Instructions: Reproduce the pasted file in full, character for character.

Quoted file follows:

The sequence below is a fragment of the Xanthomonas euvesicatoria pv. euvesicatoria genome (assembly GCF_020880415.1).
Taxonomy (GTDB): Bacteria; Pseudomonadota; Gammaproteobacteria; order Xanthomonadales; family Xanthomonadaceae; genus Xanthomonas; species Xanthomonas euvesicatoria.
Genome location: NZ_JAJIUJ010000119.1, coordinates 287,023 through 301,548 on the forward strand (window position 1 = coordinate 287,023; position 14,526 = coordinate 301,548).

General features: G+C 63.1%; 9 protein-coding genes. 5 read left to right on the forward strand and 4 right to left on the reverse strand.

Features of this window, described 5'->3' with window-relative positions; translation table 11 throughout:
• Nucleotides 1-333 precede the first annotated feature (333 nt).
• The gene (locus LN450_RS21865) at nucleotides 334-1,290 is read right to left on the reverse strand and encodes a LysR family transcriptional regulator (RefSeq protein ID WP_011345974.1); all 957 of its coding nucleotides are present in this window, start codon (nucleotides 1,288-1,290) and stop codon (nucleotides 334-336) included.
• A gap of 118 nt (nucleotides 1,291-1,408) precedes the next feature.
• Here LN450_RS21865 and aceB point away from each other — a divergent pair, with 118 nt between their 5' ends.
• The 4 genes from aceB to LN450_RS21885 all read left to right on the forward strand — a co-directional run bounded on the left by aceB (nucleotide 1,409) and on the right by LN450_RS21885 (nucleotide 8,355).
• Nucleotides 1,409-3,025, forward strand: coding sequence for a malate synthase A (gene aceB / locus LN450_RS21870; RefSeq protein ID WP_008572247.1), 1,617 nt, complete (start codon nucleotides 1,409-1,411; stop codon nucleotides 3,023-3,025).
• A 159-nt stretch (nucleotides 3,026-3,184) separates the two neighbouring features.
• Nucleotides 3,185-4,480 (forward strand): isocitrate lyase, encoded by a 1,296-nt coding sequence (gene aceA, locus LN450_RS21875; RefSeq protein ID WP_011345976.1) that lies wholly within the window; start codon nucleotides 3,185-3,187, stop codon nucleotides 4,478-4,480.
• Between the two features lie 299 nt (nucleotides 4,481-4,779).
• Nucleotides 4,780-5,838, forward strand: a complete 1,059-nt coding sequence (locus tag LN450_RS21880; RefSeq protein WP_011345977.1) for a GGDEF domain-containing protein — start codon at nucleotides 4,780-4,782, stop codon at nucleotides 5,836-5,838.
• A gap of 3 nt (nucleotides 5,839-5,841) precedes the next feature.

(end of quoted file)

The sequence below is a fragment of the Xanthomonas euvesicatoria pv. euvesicatoria genome (assembly GCF_020880415.1).
Taxonomy (GTDB): Bacteria; Pseudomonadota; Gammaproteobacteria; order Xanthomonadales; family Xanthomonadaceae; genus Xanthomonas; species Xanthomonas euvesicatoria.
Genome location: NZ_JAJIUJ010000119.1, coordinates 287,023 through 301,548 on the forward strand (window position 1 = coordinate 287,023; position 14,526 = coordinate 301,548).

General features: G+C 63.1%; 9 protein-coding genes. 5 read left to right on the forward strand and 4 right to left on the reverse strand.

Features of this window, described 5'->3' with window-relative positions; translation table 11 throughout:
• Nucleotides 1-333 precede the first annotated feature (333 nt).
• The gene (locus LN450_RS21865) at nucleotides 334-1,290 is read right to left on the reverse strand and encodes a LysR family transcriptional regulator (RefSeq protein ID WP_011345974.1); all 957 of its coding nucleotides are present in this window, start codon (nucleotides 1,288-1,290) and stop codon (nucleotides 334-336) included.
• A gap of 118 nt (nucleotides 1,291-1,408) precedes the next feature.
• Here LN450_RS21865 and aceB point away from each other — a divergent pair, with 118 nt between their 5' ends.
• The 4 genes from aceB to LN450_RS21885 all read left to right on the forward strand — a co-directional run bounded on the left by aceB (nucleotide 1,409) and on the right by LN450_RS21885 (nucleotide 8,355).
• Nucleotides 1,409-3,025, forward strand: coding sequence for a malate synthase A (gene aceB / locus LN450_RS21870; RefSeq protein ID WP_008572247.1), 1,617 nt, complete (start codon nucleotides 1,409-1,411; stop codon nucleotides 3,023-3,025).
• A 159-nt stretch (nucleotides 3,026-3,184) separates the two neighbouring features.
• Nucleotides 3,185-4,480 (forward strand): isocitrate lyase, encoded by a 1,296-nt coding sequence (gene aceA, locus LN450_RS21875; RefSeq protein ID WP_011345976.1) that lies wholly within the window; start codon nucleotides 3,185-3,187, stop codon nucleotides 4,478-4,480.
• Between the two features lie 299 nt (nucleotides 4,481-4,779).
• Nucleotides 4,780-5,838, forward strand: a complete 1,059-nt coding sequence (locus tag LN450_RS21880; RefSeq protein WP_011345977.1) for a GGDEF domain-containing protein — start codon at nucleotides 4,780-4,782, stop codon at nucleotides 5,836-5,838.
• A gap of 3 nt (nucleotides 5,839-5,841) precedes the next feature.